To master your craft is to lead by example—to inspire those around you by your commitment to excellence and virtue. Too often, I think “leading by example” is dismissed in leadership circles. It’s taken for granted as the obvious thing leaders should do. Only hypocrites lead with “do as I say, not as I do.” I would like to take time here, though, to emphasize the importance of fundamentals when exercising leadership. And leading by example is a pillar of successful leadership. Do not take for granted this concept. The members of the team are always looking at you, noticing your mindset, your attitude, your preparation, and also your commitment to the task at hand.
When I was a junior officer in the SEAL teams, I observed how officers who were otherwise good managers did not have the “lead by example” aspect of leadership down as well as they could have, and this hurt their reputation. Even though the job of an officer in the SEAL teams is NOT to be the best shooter, or assaulter, or jumper, you still have to have a basic competency in the fundamentals of the job in order to command the respect of your teammates. The job of an officer is to supervise, set the commander’s intent, delegate, mission plan, and during operations serve as the ground force commander, maintaining awareness of the overall picture and not getting “sucked into the weeds,” which would be stepping on the toes of the senior enlisted advisor. Leading by example is even more imperative for senior enlisted personnel at the platoon and troop level, where tactical proficiency is an absolute must.
For two years prior to my tour as a platoon commander, I was serving in a disassociated assignment, meaning not in a SEAL platoon. Knowing that my basic platoon skills would be rusty, and also that I needed to arrive as the platoon commander ready to perform on the first day, I committed myself to showing up in the best all-around physical shape I could be in, as well as having my military kit up-to-speed, not looking like it had been in a gear locker for the better part of the past two years (which it had been, but I dusted it off and pretended otherwise). That meant asking enlisted operators’ opinions on how to best set up my kit based on the nature of current operations. I knew that I would be judged on the first training trip based on how my kit looked, and also on my physical performance. These were aspects of the job that I could control, so I prepared accordingly. Other factors, such as the fact that I hadn’t been in a shooting house in a couple of years, and had not been jumping or diving, were out of my control. But when those blocks of training came around in the platoon training cycle, I made sure to refresh my skills as quickly as possible and volunteered to be at the front of the entry teams during house runs, when it made sense and wouldn’t distract from the more important training of the enlisted members of the platoon.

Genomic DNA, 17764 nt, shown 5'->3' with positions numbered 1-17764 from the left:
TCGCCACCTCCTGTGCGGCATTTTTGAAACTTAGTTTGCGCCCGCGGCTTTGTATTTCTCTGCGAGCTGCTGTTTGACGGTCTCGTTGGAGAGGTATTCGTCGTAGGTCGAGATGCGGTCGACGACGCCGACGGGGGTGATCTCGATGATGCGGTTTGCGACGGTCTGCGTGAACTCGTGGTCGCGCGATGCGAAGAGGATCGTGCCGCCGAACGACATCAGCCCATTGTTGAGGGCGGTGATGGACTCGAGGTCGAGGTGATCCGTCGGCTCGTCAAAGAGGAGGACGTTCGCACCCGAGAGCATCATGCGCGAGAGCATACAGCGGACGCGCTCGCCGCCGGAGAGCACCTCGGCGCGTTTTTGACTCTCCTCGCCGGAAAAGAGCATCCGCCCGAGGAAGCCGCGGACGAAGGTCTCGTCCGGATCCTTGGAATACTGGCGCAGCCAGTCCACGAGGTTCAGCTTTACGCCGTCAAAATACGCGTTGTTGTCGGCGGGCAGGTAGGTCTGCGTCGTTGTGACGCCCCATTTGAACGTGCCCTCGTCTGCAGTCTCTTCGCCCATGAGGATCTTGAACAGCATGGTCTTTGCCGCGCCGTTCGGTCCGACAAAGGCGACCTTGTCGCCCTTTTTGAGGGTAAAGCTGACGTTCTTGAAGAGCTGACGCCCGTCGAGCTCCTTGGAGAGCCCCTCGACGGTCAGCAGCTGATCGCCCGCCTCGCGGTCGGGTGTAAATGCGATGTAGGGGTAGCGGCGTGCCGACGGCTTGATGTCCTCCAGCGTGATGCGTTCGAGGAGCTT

I will leave it to others to decide whether I was an effective leader by example. I certainly could have put more effort into mastering my craft, especially the parts of the job that were not as inherently appealing to me. My purpose here in telling these stories is to highlight the importance of the principle. Looking back on my time in the Navy, it is very clear to me now how critical it is for leaders to master their craft and lead by example. This takes consistent focus and dedication. In so doing, you will inspire others to do the same.